I would do this for about two returns and then not for the next. We were getting annihilated early, which is the best time to modify one's game - not too late. I didn't win every return, but we were back in the match.
The server finally caught on and when he did, I began to position myself in as I had, but now I did so before his toss, whereas he could see my position. Occasionally I would drop back a few feet during his toss. This was perhaps more effective than previous feints as he began to try to place the ball too deep in the service box or went wide trying to go down the center line
Oh yes, there was much more to the match, great points played, and we were totally out-matched, but we took it to three sets and only lost by two games rather than the early destiny we had anticipated of walking off the court after the first set.
The Sleeper
This is just fun and may be the only reason I have ever done it. The sleeper is done while at net during your team's serve and although it is just to mix things up, it may get under your opponent's skin for a while if they take themselves too serious.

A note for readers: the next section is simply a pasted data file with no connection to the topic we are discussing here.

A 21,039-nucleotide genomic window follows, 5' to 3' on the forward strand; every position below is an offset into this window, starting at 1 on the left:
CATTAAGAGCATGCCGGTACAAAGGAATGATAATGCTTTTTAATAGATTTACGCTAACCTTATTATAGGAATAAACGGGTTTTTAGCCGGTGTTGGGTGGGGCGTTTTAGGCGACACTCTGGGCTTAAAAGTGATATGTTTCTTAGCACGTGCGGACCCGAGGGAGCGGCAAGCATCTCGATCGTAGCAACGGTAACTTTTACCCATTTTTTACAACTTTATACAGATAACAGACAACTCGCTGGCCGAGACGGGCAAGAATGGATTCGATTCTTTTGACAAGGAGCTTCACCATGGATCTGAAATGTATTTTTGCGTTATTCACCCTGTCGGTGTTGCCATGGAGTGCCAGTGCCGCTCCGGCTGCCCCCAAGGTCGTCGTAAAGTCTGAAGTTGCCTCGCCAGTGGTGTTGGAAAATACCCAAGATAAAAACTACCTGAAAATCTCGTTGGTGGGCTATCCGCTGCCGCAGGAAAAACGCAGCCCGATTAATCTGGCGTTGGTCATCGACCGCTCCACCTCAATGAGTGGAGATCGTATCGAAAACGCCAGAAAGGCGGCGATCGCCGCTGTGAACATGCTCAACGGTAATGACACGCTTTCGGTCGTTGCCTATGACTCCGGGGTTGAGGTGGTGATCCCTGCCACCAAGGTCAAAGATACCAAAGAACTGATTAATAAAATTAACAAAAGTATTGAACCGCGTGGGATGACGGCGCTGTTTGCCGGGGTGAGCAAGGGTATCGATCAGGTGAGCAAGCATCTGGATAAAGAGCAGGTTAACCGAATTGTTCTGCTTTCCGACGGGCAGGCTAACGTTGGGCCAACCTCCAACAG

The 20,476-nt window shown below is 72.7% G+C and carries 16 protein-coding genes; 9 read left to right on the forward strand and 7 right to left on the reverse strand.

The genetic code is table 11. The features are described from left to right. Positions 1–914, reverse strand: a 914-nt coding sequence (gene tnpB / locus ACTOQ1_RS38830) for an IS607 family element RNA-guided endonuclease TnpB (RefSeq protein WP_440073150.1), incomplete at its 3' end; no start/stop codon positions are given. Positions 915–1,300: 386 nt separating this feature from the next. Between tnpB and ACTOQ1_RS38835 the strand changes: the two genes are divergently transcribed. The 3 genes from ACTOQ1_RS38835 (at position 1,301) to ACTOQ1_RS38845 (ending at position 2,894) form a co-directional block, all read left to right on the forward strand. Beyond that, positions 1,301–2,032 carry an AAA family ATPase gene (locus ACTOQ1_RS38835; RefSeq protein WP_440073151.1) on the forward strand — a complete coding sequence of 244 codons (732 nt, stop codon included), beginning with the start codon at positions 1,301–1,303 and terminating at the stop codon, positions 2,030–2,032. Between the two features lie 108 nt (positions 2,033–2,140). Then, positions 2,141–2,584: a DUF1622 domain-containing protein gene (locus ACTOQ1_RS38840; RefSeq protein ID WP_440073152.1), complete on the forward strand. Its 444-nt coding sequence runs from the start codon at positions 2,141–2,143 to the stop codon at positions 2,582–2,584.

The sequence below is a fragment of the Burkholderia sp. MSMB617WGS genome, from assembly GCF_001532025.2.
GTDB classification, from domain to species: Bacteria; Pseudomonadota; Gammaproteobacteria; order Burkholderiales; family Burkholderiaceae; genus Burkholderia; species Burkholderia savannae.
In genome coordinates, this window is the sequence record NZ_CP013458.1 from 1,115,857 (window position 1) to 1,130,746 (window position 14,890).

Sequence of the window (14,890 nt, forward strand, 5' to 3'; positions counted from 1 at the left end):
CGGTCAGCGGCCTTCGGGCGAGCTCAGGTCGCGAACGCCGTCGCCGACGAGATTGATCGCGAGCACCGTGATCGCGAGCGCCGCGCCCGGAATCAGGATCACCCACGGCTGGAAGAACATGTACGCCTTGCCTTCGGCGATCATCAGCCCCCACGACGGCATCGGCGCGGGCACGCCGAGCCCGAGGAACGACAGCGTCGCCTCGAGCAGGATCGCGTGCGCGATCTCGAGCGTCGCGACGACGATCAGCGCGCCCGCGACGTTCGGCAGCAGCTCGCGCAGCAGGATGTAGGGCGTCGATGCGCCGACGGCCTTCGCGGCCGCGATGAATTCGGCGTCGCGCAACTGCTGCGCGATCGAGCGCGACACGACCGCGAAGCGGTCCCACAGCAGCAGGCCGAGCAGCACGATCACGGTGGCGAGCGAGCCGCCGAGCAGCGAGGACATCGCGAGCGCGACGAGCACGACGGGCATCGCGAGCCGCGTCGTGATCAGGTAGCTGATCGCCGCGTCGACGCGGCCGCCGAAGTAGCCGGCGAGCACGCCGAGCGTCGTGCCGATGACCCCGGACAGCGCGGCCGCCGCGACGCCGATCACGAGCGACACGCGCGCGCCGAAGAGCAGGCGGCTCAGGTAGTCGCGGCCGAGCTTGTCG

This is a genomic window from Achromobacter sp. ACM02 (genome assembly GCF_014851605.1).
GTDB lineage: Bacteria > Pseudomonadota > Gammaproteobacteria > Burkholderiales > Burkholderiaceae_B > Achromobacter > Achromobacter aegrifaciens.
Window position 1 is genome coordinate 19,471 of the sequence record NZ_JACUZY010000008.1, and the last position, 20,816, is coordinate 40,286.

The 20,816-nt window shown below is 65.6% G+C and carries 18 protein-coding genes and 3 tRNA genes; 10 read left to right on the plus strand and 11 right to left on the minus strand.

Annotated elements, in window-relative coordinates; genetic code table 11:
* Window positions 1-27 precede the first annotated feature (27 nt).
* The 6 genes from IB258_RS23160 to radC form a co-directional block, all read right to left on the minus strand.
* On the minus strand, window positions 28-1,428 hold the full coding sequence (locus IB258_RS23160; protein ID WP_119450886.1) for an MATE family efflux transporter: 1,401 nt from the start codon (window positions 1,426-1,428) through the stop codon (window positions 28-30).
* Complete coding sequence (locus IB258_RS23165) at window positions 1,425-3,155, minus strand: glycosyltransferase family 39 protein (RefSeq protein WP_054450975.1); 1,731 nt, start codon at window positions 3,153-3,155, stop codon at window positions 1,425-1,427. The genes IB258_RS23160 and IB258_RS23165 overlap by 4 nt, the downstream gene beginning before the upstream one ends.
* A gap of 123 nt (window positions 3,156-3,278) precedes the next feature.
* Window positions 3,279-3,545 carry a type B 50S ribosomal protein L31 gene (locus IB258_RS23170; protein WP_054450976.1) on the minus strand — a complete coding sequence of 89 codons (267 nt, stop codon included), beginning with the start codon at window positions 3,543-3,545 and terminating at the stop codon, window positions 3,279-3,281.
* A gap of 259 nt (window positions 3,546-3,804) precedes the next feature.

You position yourself just as you normally would at net, not positioning your racquet in the ready position, looking (not acting) like you are preoccupied. No, you don't turn away from the net or start to tie your shoelace. Either of these or other little acts will probably throw off your serving partner as well or delay the serve as your partner waits for your to get ready. Knowing your partner's service rhythm helps. You are trying to make an impression only upon the returning opponent.
I usually look toward something in the distance left or right of the returner, adjust some clothing or scratch my knee, all the while, keeping the returner in my peripheral vision. I simply look as if I'm not quite there, if you know what I mean. As soon as my partner strikes the ball, I smoothly (not jumping to attention) bring everything to the ready position, hoping the returner has already made his decision to get my attention, which he or she unknowingly already has.
These attention-getting shots are rarely that difficult to handle. What does one need to get a ball past someone sleeping? Not much. Fine, rip one to me at the net.
If your opponents become so concerned with what you may or may not do next more so than what they plan to do, then at least your feinting has paid off hugely in adding one more thing they now have to be concerned with while planning or making a stroke.

Have fun with it. Just don't tell anyone.